How the world hinges on Landrum

Published 11:59 pm Thursday, March 31, 2016

Bommer President Charlie Martin started as comptroller in 1978 and says, “Ah the stories I could tell...there was the time a general at the Pentagon called with a rush order.”

Bommer President Charlie Martin started as comptroller in 1978 and says, “Ah the stories I could tell…there was the time a general at the Pentagon called with a rush order.”

Written and Photographed by Vincent Verrecchio
So many things in life we take for granted. As you are reading this right now in your home or elsewhere, imagine the scene around you without a hinge.


I would venture that few of us contemplate the ubiquitous hinge or would bother to read about it or introduce it into conversation. Yet there are 80 or so of our neighbors with a passion and a pride for how the world literally swings on the hinges and pivots they make.

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Who amongst us when driving on Hwy. 176 south of downtown Landrum have noticed the sign for Bommer Industries? Have we wondered what was going on in there? Never guessing that the 120,000 square feet inside the Fifties-style brick building was a historic wellspring of innovation. Never knowing that when Bommer shipments arrive in locations as far flung as Montreal, Las Vegas, Cairo, and Dubai, a color label on every carton reads Made in USA under an American flag. Another bold color label proclaims BHMA Certified, recognition in the construction industry as a rigorously tested quality product. And right there on the side panel in bold type for all to see—Landrum, S.C.


“All of us here are heirs to the vision, inventiveness, and dedication of Lawrence Bommer,” says Charlie Martin, Bommer Industries president.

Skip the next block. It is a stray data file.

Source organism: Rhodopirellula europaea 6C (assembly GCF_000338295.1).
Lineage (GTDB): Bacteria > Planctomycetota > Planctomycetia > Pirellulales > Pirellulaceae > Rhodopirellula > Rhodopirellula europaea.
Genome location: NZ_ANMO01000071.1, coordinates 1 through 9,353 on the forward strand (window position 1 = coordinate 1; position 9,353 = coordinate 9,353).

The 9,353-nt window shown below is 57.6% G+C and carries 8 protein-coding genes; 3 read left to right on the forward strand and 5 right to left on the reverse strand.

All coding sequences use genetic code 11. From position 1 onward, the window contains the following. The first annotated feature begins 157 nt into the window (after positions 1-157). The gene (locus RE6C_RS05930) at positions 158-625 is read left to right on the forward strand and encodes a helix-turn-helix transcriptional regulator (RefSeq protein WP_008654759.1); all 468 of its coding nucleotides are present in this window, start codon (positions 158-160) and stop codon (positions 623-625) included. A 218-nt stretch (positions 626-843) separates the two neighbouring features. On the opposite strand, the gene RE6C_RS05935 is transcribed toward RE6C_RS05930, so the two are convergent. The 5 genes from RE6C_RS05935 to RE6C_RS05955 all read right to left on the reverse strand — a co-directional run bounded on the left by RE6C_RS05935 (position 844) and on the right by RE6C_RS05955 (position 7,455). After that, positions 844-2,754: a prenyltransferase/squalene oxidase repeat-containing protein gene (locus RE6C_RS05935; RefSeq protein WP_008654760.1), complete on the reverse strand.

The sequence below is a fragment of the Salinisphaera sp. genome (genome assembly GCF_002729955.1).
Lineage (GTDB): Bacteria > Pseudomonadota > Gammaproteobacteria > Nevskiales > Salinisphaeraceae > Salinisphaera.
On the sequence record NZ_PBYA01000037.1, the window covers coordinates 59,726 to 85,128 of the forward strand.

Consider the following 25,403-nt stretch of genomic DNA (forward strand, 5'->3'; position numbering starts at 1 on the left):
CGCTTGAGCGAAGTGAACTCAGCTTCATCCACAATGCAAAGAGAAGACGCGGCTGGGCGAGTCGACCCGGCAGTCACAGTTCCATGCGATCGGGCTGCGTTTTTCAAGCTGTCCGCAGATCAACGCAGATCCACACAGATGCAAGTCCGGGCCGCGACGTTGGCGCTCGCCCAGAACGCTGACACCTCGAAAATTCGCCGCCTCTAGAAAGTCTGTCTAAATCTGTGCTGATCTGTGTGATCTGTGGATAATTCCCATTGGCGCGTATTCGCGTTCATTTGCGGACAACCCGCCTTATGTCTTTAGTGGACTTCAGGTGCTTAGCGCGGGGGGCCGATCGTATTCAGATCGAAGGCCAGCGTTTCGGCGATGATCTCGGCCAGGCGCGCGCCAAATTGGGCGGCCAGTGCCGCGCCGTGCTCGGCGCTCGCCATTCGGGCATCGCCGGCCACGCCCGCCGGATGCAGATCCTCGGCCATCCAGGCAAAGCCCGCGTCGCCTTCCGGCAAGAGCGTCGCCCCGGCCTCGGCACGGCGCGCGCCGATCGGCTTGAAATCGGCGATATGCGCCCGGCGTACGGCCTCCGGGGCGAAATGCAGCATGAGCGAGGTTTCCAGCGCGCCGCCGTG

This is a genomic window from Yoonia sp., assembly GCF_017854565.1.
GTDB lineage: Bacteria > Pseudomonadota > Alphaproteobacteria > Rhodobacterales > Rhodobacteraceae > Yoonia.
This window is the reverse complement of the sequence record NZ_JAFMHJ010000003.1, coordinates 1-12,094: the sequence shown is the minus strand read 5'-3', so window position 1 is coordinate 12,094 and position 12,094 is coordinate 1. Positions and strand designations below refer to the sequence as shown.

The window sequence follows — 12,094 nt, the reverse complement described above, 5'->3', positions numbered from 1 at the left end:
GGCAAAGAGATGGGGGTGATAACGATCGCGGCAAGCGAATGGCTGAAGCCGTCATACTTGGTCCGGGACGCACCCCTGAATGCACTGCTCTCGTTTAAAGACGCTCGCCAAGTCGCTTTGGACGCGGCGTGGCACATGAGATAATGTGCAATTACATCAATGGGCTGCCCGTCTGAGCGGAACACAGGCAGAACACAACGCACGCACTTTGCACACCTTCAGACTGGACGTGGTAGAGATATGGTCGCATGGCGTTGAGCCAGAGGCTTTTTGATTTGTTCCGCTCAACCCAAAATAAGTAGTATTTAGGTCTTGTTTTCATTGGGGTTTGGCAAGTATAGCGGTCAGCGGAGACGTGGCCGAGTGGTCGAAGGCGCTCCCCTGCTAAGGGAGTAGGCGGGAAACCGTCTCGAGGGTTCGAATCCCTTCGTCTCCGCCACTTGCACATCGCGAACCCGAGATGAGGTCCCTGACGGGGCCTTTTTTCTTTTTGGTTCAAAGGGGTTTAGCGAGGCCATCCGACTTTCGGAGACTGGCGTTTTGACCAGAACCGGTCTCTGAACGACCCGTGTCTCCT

Innovation may not be a word immediately associated with an invention of such antiquity. A 5,000-year old hinged door found in Switzerland, for example, predates the hinge uncovered under the volcanic debris of Vesuvius, 79 A.D. Both work the same way. The origins of the hinge are obscure, and like the wheel, the inventor is anonymous. Yet in 1863, Bommer patented an improved single acting spring hinge that automatically closed a door and created a business model of continuous improvement that continues today. In 1880, he patented the world’s first double acting spring hinge that allowed a door to swing in both directions before slowing to a stop. Charlie notes, “That’s the door you see every time John Wayne pushes into a saloon. Bommer is on many western movie sets.”


“Our gate springs were invented in 1911, and patents just kept coming. 2002 was our patent on a single acting spring hinge that reduces friction. The most recent patent was less than four years ago,” he continued.



To keep the momentum, a design engineering team meets every three weeks to review and stimulate progress on at least one new product and two product improvements.


“We design, stamp, press, bend, punch, cut, polish, assemble, and test a wide range of hinge and pivot types and sizes…more than 6,000. We use only raw material sourced from the US…cold rolled steel, stainless steel, and brass…rolls, rods, and some sheets. A roll of about 4,000 pounds of steel becomes about 1,100 to 1,400 hinges depending on size.” Charlie explained.